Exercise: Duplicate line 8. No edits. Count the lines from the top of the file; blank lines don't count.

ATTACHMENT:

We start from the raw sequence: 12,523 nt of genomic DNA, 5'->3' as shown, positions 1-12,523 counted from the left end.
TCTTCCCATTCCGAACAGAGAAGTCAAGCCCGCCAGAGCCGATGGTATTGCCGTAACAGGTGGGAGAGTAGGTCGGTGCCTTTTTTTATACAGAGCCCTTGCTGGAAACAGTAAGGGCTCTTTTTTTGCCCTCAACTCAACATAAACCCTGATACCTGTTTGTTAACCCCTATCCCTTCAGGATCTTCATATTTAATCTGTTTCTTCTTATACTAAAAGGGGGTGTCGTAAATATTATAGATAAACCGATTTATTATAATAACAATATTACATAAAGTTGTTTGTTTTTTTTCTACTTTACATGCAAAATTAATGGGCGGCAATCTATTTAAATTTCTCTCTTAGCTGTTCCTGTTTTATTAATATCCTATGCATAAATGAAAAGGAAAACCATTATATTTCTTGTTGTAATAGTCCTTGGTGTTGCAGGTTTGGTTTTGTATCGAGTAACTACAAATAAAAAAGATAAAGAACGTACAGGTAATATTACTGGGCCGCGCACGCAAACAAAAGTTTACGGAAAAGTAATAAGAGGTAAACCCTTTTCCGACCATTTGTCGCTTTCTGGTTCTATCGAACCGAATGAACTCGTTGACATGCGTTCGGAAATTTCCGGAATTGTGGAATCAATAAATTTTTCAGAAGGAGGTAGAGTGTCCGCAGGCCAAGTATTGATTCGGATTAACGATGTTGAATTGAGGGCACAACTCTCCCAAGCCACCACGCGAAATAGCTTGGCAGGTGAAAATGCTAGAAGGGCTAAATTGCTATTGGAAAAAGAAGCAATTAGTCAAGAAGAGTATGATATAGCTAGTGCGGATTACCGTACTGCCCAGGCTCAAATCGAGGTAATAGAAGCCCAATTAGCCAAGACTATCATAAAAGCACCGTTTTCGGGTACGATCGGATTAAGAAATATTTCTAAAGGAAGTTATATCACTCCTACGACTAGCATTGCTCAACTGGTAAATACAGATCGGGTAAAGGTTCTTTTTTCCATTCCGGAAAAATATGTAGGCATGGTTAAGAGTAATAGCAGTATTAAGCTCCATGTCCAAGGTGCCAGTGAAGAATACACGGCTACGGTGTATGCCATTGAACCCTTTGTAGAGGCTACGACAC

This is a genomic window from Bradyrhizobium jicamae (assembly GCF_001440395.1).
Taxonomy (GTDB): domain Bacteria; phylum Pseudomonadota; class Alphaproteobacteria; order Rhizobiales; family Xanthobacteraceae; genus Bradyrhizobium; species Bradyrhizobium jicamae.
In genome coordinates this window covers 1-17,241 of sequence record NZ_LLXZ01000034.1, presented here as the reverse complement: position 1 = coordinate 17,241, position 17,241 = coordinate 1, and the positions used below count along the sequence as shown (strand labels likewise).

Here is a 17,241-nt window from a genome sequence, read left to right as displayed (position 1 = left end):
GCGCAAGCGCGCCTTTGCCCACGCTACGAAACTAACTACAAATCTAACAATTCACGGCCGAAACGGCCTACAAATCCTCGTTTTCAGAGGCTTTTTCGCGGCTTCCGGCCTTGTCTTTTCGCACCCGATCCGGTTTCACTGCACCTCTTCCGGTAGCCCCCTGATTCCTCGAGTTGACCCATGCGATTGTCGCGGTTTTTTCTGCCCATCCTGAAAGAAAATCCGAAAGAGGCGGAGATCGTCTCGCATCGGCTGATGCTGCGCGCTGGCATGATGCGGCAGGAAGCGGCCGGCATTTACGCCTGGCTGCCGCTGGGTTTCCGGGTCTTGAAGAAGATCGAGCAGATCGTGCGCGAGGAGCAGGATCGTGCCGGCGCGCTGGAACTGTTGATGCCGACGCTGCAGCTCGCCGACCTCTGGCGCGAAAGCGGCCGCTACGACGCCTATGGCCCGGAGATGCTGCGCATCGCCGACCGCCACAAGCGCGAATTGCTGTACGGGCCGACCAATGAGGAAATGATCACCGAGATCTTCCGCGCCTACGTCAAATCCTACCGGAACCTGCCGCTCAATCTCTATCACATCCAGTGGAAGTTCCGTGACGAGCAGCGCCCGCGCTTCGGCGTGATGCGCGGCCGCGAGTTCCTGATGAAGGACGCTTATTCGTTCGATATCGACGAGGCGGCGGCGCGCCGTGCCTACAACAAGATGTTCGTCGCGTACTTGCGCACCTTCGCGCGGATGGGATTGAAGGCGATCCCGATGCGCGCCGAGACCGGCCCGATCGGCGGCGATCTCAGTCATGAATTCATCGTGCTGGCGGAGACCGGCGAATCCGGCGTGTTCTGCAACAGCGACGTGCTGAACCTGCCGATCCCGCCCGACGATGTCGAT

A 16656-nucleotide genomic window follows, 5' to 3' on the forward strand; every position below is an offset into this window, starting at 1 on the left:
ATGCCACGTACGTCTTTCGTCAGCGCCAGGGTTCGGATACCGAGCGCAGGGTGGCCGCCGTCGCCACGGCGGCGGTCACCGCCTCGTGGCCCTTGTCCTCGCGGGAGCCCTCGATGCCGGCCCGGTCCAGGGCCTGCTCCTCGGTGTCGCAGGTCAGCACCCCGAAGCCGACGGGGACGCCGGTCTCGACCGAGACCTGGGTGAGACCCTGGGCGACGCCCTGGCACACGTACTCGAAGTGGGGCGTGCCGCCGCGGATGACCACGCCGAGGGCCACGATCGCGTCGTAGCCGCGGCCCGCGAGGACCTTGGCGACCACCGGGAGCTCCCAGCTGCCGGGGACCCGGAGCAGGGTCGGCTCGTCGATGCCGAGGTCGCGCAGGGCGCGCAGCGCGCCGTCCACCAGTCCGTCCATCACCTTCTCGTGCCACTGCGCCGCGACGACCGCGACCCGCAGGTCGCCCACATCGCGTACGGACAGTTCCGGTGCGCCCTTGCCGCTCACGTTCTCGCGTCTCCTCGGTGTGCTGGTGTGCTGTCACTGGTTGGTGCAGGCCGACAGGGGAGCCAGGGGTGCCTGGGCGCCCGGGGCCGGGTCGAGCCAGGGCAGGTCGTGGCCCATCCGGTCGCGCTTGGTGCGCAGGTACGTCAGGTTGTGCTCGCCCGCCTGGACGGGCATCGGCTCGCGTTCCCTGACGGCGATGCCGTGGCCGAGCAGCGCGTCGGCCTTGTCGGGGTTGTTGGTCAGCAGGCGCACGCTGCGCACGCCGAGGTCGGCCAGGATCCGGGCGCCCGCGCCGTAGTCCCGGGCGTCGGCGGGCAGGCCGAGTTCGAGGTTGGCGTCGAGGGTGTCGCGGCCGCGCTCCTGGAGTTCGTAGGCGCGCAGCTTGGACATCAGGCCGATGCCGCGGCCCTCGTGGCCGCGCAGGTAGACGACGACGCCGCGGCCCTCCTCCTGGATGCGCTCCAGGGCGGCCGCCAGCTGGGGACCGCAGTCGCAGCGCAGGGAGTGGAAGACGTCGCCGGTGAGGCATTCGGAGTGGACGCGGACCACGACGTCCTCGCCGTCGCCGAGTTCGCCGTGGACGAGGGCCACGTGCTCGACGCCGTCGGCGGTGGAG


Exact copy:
A 16656-nucleotide genomic window follows, 5' to 3' on the forward strand; every position below is an offset into this window, starting at 1 on the left: